Thursday, July 15, 2010

Being filled with life

There is so much in life, if I am present to it, that it seems quite incredible.

The level of detail, of interaction, the breath that exists between each moment--the sheer number of different impressions, and the extraordinary nature of them: there is so much of all of it that I shut it out.

I'm not capable of taking it in at the level in which it actually exists.

By that I mean that what I call "consciousness" (as I ordinarily experience it) is a process of devaluation, of a turning away from what is.

Life itself-- the Dharma, the Truth-- is infinite, and complete, and unfathomable. The process of mind, as I usually experience it, is actually a destructive process, in that it strips as much as possible of what life is away from itself, so that what is registered-- what enters-- is adapted to fit within the shallow spaces I have prepared for it. They are all I have available. I am perpetually trying to stuff all of heaven into a little box.

It's odd to me that we call awareness as we experience it "creative," because at the ordinary, one-centered level, mind is often anything but.

When the whole is encountered--when the whole comes in-- it falls into deep places. Places that I am usually unaware of, that I can taste on the edge of myself if I make an effort--taste on the edge of myself, but no more. There is a hint of perfume; the faint scent of musk, a tickling of senses I cannot sense, a glimmering of light I cannot see.

I stand perpetually on the edge of this possibility, calling for it, searching in some detail within for the connection with it,. but it bides its own time and seeks its own level. Not my level: no, it can't seek that level, and has no need to seek, or to speak to, or to Be, within this level. The possibility exists unto itself and has its own law... a law I cannot know or touch.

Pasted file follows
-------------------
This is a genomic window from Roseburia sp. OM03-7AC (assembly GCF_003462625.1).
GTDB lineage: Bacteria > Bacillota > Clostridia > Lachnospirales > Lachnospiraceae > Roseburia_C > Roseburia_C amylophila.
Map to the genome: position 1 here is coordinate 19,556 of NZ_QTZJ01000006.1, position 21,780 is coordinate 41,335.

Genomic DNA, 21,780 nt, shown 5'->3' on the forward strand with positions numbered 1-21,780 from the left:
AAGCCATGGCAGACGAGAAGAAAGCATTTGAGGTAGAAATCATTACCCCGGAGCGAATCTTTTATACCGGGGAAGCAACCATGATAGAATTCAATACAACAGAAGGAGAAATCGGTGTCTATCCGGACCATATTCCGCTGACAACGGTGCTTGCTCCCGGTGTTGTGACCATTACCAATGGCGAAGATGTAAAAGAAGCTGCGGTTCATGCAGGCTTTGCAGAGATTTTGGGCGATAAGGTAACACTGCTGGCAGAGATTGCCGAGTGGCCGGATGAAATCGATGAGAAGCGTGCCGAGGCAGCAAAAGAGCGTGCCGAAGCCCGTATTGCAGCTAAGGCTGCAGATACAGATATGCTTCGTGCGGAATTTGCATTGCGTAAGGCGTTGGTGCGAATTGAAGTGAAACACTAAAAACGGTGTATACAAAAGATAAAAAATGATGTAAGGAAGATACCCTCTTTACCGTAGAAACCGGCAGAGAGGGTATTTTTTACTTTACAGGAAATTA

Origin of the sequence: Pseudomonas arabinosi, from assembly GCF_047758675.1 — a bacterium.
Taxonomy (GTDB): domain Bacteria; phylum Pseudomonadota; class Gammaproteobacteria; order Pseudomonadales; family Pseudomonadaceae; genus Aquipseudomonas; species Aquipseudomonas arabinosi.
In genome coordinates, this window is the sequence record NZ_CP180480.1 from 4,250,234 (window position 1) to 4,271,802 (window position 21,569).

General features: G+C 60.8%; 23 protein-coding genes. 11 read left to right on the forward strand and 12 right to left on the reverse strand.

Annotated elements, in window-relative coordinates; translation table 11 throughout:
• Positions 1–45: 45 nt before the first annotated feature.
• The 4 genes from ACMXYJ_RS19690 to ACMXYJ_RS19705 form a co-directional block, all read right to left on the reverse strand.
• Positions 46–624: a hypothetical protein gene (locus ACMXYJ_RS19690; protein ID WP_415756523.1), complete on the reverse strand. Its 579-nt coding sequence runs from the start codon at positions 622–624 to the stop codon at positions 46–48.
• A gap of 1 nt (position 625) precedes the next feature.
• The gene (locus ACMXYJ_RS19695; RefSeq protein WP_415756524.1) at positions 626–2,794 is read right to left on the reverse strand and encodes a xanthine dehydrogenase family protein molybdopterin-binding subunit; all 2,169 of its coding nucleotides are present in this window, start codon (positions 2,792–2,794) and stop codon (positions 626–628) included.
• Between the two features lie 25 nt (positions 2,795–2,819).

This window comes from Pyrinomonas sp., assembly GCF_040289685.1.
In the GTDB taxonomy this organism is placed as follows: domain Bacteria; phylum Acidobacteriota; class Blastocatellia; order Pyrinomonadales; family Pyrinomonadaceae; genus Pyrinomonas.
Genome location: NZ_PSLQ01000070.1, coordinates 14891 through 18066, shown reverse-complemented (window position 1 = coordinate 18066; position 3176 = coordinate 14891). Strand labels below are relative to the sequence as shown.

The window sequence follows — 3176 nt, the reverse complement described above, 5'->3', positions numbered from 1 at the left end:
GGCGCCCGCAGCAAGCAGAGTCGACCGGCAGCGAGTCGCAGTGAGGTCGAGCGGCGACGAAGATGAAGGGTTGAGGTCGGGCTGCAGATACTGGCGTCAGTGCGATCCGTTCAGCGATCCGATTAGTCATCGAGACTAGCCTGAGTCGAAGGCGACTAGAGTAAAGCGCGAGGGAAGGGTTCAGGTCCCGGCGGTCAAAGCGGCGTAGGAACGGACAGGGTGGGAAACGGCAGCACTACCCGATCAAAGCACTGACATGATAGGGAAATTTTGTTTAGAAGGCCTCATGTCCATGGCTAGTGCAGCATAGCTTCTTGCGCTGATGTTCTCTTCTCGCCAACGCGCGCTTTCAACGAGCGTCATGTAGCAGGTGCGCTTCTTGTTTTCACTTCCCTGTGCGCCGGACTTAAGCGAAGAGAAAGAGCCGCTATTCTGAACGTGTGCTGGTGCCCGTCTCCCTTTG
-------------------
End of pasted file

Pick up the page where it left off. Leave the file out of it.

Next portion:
I call to it in the sheer hope that it will hear me; it bides its own time and seeks me only when it will, not when I will it.

So much of life is a process of waiting, of searching, of calling. It reminds me strongly of the Gurdjieff/De Hartmann pieces where, as one listens, one perhaps senses the existence of a vast desert landscape.

Somehow, that place is... and always was... eternally contained within the music, as if the sound itself carries the memory of a condition which is always present, but which one has forgotten.

Suddenly, one finds oneself within that landscape, in the middle of an impossibly fantastic country, majestic mountains brooding in the distance: alone, sensing quite clearly that out there, a sacred presence lies in hiding.

It influences everything-- the very air is permeated with the existence of a sublime perfection which remains hidden somewhere behind the horizon.

And slowly, in a part that one did not know one had, one understands that one is on a lifelong journey towards that perfection, and yet one knows... in the deepest, innermost part of one's most secret heart, one knows...

perhaps one may never reach it.

The Germans have a word for it, Sehnsucht: it means yearning or longing, and yet it means much more, because it is a portmanteau word combining Sehen (to see) and Suchen (to seek).

I seek to see.

I have a wish to see that which cannot be seen. I am unable to drink deeply enough...

and yet such is my desire.

This wish to see... it is a living thing that can be born in a man, dwell in his nerves, his tendons, the marrow of his bones.

And it is from those places that it can emerge to form a new relationship with the impressions of this mystery called life.

May the living Light of Christ discover us.

Saturday, July 10, 2010

Labyrinths, Relationships, Work


I return to the space here after a lengthy hiatus.

Many personal matters needed attending to... and, frankly, I just didn't feel like writing for a while. Regular readers will recall that I often discuss the tension between the fact that it is impossible to express what we seek (or are up to in our search) in words, if our search is real, and the dilemma that we can only use words to communicate with one another about anything. There are times these days when the idea of writing about inner work wears me out just thinking about it.

Martha Heyneman mentioned to me recently that she has grown weary of reading prose about spiritual matters, and strongly prefers poetry. I certainly understand why. The irony of writing prose of exactly that kind here is not lost on me.

Now that I have neatly managed to dismiss my own efforts, let me mention that I have recently been reading Frank Sinclair's "Of The Life Aligned," which I must highly recommend.